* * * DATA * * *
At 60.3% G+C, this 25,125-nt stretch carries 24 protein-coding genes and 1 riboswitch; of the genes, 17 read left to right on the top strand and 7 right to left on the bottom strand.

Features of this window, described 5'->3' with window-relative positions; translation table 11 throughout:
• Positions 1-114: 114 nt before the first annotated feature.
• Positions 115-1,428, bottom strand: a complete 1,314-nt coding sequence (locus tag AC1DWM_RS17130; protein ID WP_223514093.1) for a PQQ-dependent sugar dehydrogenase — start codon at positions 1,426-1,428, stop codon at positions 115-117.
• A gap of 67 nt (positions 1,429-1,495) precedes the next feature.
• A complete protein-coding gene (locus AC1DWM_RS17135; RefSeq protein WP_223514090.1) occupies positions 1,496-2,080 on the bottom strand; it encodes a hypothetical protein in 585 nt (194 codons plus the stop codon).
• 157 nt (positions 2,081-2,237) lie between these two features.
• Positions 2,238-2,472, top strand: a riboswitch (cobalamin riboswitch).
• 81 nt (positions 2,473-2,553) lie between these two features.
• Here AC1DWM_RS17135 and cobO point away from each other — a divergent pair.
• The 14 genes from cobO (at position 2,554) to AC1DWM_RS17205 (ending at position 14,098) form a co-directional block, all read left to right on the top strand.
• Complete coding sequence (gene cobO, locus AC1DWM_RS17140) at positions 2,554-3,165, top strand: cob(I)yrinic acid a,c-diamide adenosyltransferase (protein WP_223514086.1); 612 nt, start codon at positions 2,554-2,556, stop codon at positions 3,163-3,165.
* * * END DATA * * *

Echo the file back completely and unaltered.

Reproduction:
At 60.3% G+C, this 25,125-nt stretch carries 24 protein-coding genes and 1 riboswitch; of the genes, 17 read left to right on the top strand and 7 right to left on the bottom strand.

Features of this window, described 5'->3' with window-relative positions; translation table 11 throughout:
• Positions 1-114: 114 nt before the first annotated feature.
• Positions 115-1,428, bottom strand: a complete 1,314-nt coding sequence (locus tag AC1DWM_RS17130; protein ID WP_223514093.1) for a PQQ-dependent sugar dehydrogenase — start codon at positions 1,426-1,428, stop codon at positions 115-117.
• A gap of 67 nt (positions 1,429-1,495) precedes the next feature.
• A complete protein-coding gene (locus AC1DWM_RS17135; RefSeq protein WP_223514090.1) occupies positions 1,496-2,080 on the bottom strand; it encodes a hypothetical protein in 585 nt (194 codons plus the stop codon).
• 157 nt (positions 2,081-2,237) lie between these two features.
• Positions 2,238-2,472, top strand: a riboswitch (cobalamin riboswitch).
• 81 nt (positions 2,473-2,553) lie between these two features.
• Here AC1DWM_RS17135 and cobO point away from each other — a divergent pair.
• The 14 genes from cobO (at position 2,554) to AC1DWM_RS17205 (ending at position 14,098) form a co-directional block, all read left to right on the top strand.
• Complete coding sequence (gene cobO, locus AC1DWM_RS17140) at positions 2,554-3,165, top strand: cob(I)yrinic acid a,c-diamide adenosyltransferase (protein WP_223514086.1); 612 nt, start codon at positions 2,554-2,556, stop codon at positions 3,163-3,165.